Critical Intel

Critical Intel
How White Wolf's "Murderer's Row" Carved Its Mark on Genre Fiction

Robert Rath | 7 Aug 2014 12:00
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Given how the company helped these writers develop, it's probably no accident that many White Wolf themes like monsters, hidden worlds and the afterlife continue to crop up in their fiction. Lafferty's most recent novels, The Shambling Guide to New York City and Ghost Train to New Orleans deal with an out-of-work writer hired to edit a travel guides for vampires, zombies, sprites and demons. Though the tone is different - more sly humor than gothic nightmare - the clandestine monster community shares a little DNA with World of Darkness. Wendig's novel The Blue Blazes also deals with the theme, as knee-breakers from New York's criminal underworld come in violent contact with the legendary underworld of goblins and demons. His Miriam Black series, about a psychic who can see someone's death by touching them, reads like the coolest Hunter game in history. By contrast, the demanding environment of the game industry directly inspired Richard Dansky's most recent novel Vaporware. In it, the creative director at a video game studio finds himself haunted - literally - by a killed project come to life. But while the digital ghost provides the antagonist, the real horror lies in how much the main character is willing to sacrifice his life to the long hours and stress of the job. It's a candid and unusually realistic look at working in the game industry.

It would be facetious - even offensive - to suggest that the World of Darkness inspired these novels. Perhaps it would be more correct to say White Wolf attracted writers already interested in urban fantasy and the supernatural and gave them a framework to explore and grow. When the writers left, they took those lessons - and a deeper appreciation for the genre - with them.

Lafferty's sure working on the WoD line affected her on a subliminal level. "I don't consciously think, 'I'm going to use that nugget of wisdom I got from writing for Vampire in this story,' but I'm sure there is some influence in my current work."

Danksy, on the other hand, credits his time at the company with teaching him to write for an audience. Before he worked at White Wolf, he spent his time drafting academic papers for Lovecraft Studies and Studies in Weird Fiction. WoD, to some extent, brought him down out of the ivory tower. "Working in it gave me a real appreciation for what people wanted to experience in their horror - the places they chose to take their campaigns and the elements of the world that they picked up on. It taught me to write for an audience's reaction and engagement, more so than for the intellectual idea of horror."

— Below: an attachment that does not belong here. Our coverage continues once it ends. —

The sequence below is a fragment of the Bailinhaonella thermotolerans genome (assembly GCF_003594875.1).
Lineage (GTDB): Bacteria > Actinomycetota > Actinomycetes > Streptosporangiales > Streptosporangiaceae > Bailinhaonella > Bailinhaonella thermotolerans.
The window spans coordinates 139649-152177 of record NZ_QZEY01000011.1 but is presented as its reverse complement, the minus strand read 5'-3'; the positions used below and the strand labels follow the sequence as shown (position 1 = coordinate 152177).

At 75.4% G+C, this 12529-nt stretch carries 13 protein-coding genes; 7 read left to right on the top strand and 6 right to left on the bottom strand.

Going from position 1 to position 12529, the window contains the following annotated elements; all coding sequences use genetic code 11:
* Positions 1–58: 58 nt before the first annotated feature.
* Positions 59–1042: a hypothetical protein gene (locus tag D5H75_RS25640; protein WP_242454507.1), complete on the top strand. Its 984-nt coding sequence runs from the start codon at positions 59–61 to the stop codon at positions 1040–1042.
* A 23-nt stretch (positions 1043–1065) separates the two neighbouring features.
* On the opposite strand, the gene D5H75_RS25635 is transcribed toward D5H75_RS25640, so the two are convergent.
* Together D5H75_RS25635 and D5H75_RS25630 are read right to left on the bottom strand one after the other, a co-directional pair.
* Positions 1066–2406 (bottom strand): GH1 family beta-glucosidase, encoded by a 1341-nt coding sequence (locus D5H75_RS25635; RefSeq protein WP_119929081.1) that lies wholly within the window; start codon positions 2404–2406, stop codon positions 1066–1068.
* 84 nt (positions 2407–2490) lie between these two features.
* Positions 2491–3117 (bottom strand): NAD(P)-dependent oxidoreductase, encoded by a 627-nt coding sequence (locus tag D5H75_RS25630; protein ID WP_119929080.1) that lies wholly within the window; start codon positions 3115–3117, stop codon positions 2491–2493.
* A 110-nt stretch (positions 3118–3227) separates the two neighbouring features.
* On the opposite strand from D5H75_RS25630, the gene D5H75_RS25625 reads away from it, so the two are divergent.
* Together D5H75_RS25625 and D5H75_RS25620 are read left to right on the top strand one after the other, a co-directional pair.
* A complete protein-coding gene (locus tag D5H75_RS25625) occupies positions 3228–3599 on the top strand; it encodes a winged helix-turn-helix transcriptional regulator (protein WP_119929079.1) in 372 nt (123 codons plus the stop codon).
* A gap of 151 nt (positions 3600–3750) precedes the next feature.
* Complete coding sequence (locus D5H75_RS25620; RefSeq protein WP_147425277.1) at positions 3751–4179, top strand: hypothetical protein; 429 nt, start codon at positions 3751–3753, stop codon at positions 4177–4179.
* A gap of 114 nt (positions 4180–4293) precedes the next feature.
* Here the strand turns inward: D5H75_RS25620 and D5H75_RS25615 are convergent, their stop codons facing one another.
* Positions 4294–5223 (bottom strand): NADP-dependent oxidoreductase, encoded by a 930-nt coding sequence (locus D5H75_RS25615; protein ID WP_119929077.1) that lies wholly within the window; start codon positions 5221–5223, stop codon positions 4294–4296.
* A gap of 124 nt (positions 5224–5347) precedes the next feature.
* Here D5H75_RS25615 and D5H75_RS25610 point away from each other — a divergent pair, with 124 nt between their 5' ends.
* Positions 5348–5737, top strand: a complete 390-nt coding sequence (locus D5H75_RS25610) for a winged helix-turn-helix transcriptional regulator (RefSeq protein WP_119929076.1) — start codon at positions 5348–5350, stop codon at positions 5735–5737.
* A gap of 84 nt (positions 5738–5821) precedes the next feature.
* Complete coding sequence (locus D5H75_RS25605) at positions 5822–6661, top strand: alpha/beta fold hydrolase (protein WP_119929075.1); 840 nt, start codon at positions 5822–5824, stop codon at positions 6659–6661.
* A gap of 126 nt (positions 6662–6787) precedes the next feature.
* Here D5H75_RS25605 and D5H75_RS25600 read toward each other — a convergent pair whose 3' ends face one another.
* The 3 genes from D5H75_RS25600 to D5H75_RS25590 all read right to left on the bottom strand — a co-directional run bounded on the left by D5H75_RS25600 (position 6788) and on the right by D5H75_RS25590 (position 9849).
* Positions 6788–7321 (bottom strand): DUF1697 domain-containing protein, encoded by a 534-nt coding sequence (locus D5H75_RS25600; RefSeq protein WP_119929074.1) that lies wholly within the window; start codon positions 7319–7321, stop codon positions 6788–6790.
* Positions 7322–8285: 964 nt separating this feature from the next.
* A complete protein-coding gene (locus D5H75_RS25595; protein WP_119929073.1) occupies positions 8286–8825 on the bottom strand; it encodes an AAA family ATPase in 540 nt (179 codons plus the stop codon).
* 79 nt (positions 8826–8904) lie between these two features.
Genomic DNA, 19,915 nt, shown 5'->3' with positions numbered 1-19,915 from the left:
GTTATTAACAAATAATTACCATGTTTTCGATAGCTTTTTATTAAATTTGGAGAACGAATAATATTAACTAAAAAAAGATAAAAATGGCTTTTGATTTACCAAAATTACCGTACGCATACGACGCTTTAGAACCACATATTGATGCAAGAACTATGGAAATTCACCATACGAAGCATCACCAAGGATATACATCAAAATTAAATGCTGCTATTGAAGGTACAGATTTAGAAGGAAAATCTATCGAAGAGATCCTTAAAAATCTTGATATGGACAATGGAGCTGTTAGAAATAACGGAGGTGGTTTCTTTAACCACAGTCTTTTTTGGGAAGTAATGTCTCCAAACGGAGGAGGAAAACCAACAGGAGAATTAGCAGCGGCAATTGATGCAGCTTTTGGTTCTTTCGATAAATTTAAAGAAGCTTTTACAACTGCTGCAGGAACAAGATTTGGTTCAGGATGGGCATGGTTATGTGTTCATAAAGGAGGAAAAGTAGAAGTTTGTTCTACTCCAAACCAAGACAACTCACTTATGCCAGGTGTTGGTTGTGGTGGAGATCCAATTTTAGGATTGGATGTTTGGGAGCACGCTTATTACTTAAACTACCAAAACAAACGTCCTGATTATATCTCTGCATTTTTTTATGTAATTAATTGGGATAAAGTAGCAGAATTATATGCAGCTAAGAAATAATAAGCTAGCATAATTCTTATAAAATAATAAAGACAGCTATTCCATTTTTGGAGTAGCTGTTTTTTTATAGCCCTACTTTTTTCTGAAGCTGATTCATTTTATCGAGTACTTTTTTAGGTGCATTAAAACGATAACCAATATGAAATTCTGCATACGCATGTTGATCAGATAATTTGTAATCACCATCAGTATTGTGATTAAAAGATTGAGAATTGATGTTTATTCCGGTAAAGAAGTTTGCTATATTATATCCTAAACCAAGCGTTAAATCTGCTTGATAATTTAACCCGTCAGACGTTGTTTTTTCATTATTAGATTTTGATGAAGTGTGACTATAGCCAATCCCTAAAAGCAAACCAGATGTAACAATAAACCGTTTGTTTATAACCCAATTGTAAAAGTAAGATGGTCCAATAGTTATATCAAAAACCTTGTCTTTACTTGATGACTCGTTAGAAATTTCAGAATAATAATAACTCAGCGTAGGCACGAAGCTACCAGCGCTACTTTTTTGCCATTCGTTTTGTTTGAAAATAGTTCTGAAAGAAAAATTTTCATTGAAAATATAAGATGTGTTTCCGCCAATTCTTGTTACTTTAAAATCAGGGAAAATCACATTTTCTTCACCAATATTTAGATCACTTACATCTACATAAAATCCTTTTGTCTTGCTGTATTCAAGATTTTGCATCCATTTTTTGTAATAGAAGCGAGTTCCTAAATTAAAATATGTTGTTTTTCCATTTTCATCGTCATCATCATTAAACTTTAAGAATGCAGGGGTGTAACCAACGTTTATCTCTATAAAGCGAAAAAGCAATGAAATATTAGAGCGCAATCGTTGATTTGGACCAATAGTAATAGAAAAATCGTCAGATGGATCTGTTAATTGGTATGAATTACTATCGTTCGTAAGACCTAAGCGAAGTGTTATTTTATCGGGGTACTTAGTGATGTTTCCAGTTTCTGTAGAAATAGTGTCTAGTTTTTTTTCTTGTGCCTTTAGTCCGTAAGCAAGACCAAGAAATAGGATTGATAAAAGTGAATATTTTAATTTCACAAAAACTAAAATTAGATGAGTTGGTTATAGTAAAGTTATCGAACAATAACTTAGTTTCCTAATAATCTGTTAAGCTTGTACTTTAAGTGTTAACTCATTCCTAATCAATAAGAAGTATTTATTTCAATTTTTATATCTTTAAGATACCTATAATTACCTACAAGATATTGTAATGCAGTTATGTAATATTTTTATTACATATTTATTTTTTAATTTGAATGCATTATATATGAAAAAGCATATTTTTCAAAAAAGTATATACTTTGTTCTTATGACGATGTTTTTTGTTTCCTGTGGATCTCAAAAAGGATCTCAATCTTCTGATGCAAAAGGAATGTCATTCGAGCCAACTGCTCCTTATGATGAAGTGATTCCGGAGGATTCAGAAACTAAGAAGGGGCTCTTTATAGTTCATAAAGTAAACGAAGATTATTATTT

White Wolf has many legacies, from Onyx Path continuing their work, to the fans that still enjoy their games, but chief among these has to be the writers the company fostered and trained. Much like White Wolf's books encouraged players to grab onto plot hooks and take their own journey, these writers and freelancers took the skills White Wolf gave them and explored outward to find and tell their own stories. Through recruiting talent and training them, the Wolf indirectly made its mark on genre fiction.

Now White Wolf is gone. The cells in Dansky's "murderer's row" sit empty.

But that means the murderers are loose. And I look forward to seeing what havoc they'll wreak next.

Robert Rath is a freelance writer, novelist, and researcher based in Hong Kong. His articles have appeared in the Escapist and Slate. You can follow his exploits at or on Twitter at @RobWritesPulp.

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